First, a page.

Decided that I would be a good little blogger (for once) and actually review something immediately after seeing it rather than procrastinating. I am, quite literally, just back from seeing the funniest third film ever, Bridget Jones’s Baby.
Bridget Jones, the character that seemingly exemplified every 30-something woman in the noughties (and I say seemingly purely because I will not hit 30 until 2021), returns as a 43 year old singleton attempting to enjoy a life in which all her old friends are coupled up and having babies. For once she seems to be doing a good job of it, holding a successful job and not wallowing in her lack of having a man-ness. The only problem is that parent friends tend to bail because of babies. So she goes on what she thinks is a girly spa weekend (that turns out to be a festival) and ends up sleeping with an American, Jack Qwant. She comes home to go to the christening of one of her friend’s children and then ends up sleeping with her soon-to-be-divorced ex, Mark Darcy. Unfortunately (or fortunately, depending on perspective), flimsy vegan-friendly, out-of-date condoms have a tendency to fail and Bridget falls pregnant. Who is the father? Only a very giant needle during pregnancy or a very patient nine months will tell. Bridget opts for the latter.
So I’m going to put my hands up and admit that I have never seen the second Bridget Jones film. I had a moderate level of affection for the first film and Edge of Reason didn’t get good feedback within my friendship group so I just didn’t bother. I went to this one purely because my sister was going and it seemed like a nice evening out. I’m very glad I went though because it is a hilarious film. It does follow a lot of the typical love triangle, will they won’t they pattern of your average rom-com but throws in some amusing complications that take it above the cliches. Add in some genuine heart-tugging moments and you’ve got a pretty decent film.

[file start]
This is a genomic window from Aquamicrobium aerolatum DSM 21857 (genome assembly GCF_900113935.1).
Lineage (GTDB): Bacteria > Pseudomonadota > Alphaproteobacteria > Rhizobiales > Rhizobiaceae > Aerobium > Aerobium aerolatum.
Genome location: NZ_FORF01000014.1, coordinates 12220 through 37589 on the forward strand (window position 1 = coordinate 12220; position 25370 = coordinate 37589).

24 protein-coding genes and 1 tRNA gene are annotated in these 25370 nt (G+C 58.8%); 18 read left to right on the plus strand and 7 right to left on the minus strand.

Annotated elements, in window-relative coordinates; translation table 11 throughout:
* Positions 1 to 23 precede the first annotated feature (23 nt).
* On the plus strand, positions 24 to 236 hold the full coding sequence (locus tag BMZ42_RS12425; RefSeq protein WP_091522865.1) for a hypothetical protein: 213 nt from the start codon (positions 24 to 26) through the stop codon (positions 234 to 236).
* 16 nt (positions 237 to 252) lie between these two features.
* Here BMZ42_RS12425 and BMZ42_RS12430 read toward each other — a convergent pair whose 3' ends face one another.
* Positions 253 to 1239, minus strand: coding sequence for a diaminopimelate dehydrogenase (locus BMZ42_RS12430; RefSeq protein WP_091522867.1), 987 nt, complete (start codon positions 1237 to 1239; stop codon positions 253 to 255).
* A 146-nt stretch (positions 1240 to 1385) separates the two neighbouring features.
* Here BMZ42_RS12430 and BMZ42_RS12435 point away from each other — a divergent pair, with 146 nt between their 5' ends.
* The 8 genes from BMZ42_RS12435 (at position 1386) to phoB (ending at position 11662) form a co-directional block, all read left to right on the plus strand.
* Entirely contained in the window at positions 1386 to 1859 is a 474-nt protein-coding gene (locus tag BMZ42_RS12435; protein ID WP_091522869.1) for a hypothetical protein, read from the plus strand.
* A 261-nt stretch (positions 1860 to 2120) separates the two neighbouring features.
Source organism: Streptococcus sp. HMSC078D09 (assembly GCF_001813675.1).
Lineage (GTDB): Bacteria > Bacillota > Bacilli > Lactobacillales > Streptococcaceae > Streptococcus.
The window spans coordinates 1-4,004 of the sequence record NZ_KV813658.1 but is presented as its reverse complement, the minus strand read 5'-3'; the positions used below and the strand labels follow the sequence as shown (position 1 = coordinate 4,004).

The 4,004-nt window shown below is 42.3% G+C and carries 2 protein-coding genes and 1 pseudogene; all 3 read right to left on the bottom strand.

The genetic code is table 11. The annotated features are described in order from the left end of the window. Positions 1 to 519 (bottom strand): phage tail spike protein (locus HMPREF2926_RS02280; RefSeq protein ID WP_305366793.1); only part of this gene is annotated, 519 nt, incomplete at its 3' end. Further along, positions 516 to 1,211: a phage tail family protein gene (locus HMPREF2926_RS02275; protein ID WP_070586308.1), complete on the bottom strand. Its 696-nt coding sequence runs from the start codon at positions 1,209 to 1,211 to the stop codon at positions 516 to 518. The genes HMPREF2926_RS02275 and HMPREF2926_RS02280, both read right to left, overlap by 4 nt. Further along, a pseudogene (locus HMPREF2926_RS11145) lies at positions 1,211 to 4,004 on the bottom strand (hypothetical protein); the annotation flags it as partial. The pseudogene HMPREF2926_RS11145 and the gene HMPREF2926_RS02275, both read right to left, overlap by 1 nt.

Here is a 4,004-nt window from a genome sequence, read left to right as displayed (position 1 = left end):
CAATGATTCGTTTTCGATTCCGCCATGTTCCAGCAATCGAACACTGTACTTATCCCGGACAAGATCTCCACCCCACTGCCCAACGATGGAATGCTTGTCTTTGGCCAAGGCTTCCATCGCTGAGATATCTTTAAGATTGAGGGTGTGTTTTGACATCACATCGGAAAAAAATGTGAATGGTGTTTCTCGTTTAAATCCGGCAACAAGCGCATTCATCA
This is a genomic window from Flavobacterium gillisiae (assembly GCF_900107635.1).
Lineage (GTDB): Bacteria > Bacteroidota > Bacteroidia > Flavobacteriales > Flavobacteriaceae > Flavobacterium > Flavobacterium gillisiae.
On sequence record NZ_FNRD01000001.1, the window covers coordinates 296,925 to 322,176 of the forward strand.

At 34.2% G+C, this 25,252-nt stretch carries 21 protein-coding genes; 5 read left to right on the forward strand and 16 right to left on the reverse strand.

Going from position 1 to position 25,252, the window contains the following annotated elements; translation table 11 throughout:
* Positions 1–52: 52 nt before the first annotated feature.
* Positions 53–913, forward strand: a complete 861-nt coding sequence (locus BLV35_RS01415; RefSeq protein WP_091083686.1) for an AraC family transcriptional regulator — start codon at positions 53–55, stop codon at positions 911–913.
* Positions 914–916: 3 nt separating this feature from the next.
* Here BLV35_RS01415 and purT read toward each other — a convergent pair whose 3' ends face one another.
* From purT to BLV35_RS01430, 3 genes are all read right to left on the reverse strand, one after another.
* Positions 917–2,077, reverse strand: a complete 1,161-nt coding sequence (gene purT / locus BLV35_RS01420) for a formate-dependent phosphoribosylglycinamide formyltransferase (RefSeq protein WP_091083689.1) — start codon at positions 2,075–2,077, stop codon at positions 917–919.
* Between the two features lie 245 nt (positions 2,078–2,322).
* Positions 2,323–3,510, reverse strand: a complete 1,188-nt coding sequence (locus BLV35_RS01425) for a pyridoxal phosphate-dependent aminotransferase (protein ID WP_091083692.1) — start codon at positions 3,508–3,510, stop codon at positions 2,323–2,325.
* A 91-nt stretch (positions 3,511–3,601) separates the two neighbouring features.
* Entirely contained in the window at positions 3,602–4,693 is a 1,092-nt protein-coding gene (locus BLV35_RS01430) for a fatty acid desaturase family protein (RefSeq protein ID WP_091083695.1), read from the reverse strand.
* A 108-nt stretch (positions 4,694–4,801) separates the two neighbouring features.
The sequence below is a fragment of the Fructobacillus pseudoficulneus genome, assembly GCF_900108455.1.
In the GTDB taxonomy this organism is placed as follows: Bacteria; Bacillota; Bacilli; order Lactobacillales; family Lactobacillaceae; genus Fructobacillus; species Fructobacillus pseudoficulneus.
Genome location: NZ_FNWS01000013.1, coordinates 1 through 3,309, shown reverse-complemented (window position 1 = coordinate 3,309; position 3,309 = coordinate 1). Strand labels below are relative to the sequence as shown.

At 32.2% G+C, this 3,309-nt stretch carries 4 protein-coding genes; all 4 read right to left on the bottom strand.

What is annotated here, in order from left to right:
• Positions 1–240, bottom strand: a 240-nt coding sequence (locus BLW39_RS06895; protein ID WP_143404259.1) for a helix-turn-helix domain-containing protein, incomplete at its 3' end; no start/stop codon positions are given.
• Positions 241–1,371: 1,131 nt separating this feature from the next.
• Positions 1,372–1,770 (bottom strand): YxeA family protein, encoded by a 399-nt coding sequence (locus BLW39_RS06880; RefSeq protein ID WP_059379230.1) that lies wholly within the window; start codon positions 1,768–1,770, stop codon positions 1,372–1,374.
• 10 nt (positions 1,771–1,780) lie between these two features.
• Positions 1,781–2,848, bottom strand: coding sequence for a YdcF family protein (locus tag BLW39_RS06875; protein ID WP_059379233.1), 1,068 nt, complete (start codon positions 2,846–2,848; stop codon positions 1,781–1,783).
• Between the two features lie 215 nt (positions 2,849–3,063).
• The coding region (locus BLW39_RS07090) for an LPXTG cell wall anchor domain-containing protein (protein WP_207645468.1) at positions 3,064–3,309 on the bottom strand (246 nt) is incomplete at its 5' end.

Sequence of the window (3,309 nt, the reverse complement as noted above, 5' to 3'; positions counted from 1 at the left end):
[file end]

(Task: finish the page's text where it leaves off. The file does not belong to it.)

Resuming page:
Part of my problem with the first Bridget Jones was that I never really connected to Renee Zellweger’s character. I wasn’t even a teenager when it came out and I suppose that had a lot to do with it. Not like I had a job where I could attract the attention of my sexy boss and my childhood friends were, at best, still in the awkward/ugly pubescent stages. No love triangles for me. I also found most of her problems to be largely her own fault and she spent far too much time pouting about them rather than sorting anything. Oddly enough, I connected more to 43 year old Bridget in this film than I ever had before. I’m nowhere near that age, still don’t see myself ending up in any sort of love triangle, and am most definitely not pregnant, and yet I empathised more with the Bridget in this film. Maybe it’s because I do have friends who are having babies and do understand how that can affect friendship groups or perhaps it’s because I was always more of an old soul than anything else. Or it could be that I can’t really blame Bridget for a lot of the predicaments she finds herself in in this film. And she doesn’t really whine or pout as much. She just makes some witty, self-depreciating commentary and then carries on. Potential baby daddies struggle with the situation? It’s fine, she can do this herself if she needs to. I like strong Bridget.